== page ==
Regards Sur Beyrouth: 160 Ans Dimages 1800 1960
THE SURSOCK MUSEUM, BEIRUT, LEBANON
OCTOBER 9, 2015 – FEBRUARY 8,2016
The exhibition Regards sur Beyrouth 160 ans d’Images 1800 – 1960, curated by Sylvia Agémian, is one of the inaugural temporary exhibitions at the newly renovated Sursock Museum in Beirut. Built in 1912, the beautiful Italianate former home of Nicholas Sursock, a prominent Lebanese art collector from one of Beirut’s aristocratic families, boasts an intriguing past as a villa, a palais d’hôtes, and became a museum of local and international modern art in 1961. It closed in 2008 for a $12-million renovation, funded by both public and private sources, to revamp what had become a dormant and slightly old-fashioned institution. The reopening of the museum, fronted by Regards sur Beyrouth, marks a cardinal event in the “Beirouti” calendar. Loosely translated as Eyes on Beirut, the exhibit brilliantly fits the museum’s “comeback” agenda: a contemporary exploration of a city, flanked by the history of its local arts, and a history of place.
Regards sur Beyrouth is housed in a large, open gallery space split by glass vitrines, tables, and draping banners. Agemian has organized the exhibit according to six geographical characteristics pertaining to Beirut: the panorama, the port, the city, the coast, the provinces, and the surrounding hillsides. The divisions are slightly old-fashioned, even colonial in their connotations of conquest, but are historically fitting. How else could these disparate records of place be presented? Chronologically? Counter to expectations, the images are not shrouded by a heavy, historical backdrop; few information panels accompany individual pieces or subsections. There is no aim to transform the show into a historical timeline of Beirut. As the title suggests, the show is an invitation to glance at privately held images of a city visitors know, but is long gone. There is an impressive quantity of material, much of it quite similar, but the show remains approachable. The curator has allowed for focus on the actual works of art, rather than overburden them with text, history, and chronology. Although the images are not consciously disrupted by a weight of historical information, it is difficult to subvert the role of these, and all, images as holders of information, historical relics, records of a past life, in preference to an exclusive membership to a solitary realm of art. The images are overwhelmed by the hang, rather. Drawings, prints, and paintings are displayed on slanted stands on tables, or in glass vitrines with books and binders to peer over, but the overall impact is still cluttered. Careful consideration of images is encumbered by their sheer quantity.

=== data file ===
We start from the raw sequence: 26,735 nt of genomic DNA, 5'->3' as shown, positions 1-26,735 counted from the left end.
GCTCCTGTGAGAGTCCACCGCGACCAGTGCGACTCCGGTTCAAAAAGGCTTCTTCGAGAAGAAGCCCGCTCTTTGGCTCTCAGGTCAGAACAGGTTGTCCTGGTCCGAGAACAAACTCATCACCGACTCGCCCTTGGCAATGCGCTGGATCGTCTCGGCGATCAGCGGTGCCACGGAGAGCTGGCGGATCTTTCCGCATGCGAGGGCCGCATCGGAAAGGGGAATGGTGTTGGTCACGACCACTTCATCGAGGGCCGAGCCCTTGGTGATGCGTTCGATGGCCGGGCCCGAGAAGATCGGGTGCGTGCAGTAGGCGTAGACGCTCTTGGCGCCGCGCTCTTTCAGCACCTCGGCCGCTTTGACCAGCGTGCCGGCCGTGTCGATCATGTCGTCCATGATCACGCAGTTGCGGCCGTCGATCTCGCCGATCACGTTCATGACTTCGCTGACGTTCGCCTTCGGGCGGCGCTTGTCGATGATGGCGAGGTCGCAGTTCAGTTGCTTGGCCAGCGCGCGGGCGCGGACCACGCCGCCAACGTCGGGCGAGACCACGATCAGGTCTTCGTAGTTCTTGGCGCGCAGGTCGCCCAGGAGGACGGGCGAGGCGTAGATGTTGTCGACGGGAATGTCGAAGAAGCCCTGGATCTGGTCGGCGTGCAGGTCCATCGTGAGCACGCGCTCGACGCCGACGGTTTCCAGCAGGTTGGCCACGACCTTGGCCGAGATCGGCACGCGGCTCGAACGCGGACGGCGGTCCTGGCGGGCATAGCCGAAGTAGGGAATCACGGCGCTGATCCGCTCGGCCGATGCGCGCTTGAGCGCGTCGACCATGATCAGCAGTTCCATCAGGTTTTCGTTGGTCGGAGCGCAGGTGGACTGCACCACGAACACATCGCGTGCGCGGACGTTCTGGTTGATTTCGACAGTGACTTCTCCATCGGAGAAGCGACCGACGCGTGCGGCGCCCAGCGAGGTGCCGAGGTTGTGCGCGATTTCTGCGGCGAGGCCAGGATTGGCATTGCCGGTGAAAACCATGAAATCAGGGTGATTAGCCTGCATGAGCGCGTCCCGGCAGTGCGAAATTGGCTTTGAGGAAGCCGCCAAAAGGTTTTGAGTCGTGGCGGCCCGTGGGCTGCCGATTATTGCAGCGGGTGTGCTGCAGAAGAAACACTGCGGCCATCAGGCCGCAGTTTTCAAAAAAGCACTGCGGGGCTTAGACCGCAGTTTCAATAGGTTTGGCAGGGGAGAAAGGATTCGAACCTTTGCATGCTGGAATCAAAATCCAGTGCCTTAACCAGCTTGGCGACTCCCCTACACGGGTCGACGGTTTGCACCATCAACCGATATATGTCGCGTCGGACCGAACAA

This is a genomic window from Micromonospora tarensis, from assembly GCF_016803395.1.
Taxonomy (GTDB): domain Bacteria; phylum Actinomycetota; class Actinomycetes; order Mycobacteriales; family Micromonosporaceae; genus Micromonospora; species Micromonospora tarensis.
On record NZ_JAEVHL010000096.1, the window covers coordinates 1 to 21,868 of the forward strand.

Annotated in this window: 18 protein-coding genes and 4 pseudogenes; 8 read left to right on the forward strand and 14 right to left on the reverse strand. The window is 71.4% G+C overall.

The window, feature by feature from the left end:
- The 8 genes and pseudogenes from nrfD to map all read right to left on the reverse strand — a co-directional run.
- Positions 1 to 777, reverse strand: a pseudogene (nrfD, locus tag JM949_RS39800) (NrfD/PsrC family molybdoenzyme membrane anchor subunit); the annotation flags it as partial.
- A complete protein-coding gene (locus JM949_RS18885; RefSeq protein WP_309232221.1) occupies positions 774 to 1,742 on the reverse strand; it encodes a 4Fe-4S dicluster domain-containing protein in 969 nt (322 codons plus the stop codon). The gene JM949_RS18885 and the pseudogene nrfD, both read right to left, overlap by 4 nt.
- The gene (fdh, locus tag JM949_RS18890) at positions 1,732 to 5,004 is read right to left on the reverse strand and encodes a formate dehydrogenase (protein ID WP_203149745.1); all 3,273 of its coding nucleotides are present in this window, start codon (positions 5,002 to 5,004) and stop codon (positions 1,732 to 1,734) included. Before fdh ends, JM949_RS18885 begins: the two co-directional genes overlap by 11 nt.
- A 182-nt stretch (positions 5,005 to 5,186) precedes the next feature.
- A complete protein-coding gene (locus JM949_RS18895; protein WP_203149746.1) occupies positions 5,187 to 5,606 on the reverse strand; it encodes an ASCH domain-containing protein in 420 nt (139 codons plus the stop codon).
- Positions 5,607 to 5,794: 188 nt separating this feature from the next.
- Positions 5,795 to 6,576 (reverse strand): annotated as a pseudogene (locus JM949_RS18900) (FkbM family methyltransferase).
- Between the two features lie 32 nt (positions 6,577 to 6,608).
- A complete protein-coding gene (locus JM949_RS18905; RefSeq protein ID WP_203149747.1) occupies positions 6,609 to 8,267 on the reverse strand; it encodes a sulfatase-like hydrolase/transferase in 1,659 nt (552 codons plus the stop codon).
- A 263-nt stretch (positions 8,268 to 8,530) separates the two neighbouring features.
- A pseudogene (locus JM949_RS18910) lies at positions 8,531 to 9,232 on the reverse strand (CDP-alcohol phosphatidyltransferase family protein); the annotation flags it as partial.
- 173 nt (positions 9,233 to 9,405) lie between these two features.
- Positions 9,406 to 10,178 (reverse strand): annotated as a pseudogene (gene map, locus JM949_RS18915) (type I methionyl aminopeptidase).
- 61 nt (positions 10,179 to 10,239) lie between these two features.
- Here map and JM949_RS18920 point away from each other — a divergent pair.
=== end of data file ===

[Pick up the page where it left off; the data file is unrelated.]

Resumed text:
The selection is a goldmine of visual information on the broken histories of Beirut, a city famously ruined by natural disasters, religious and political conquest, and re-built seven times. Despite Lebanon’s notoriously rich history, there is no public national archive; existing archives remain hidden in private collections. Sectarian strife hinders agreements on historical facts of the Civil War, but there is also a battle to acquire images of Beirut before 1975 due to the destruction of architectural remains at the hands of the Ottomans, the French and finally the Civil War. Regards sur Beyrouth succeeds at not only publicizing valuable historic information, which has largely remained private until now, but also at unifying a variety of private collections, arranged thematically in a single space and subverting entitlements of ownership. The priority is to unveil a wealth of information on a political past that people are aware of, but is less immediate; it is of a bygone era, elusive in Beirut’s topography marked by Civil War strife, other local violence, or conflicts with Israel. Publicizing this collection in a city where even access to the sea is barricaded by skyrocketing entry fees is necessary, and nothing short of admirable.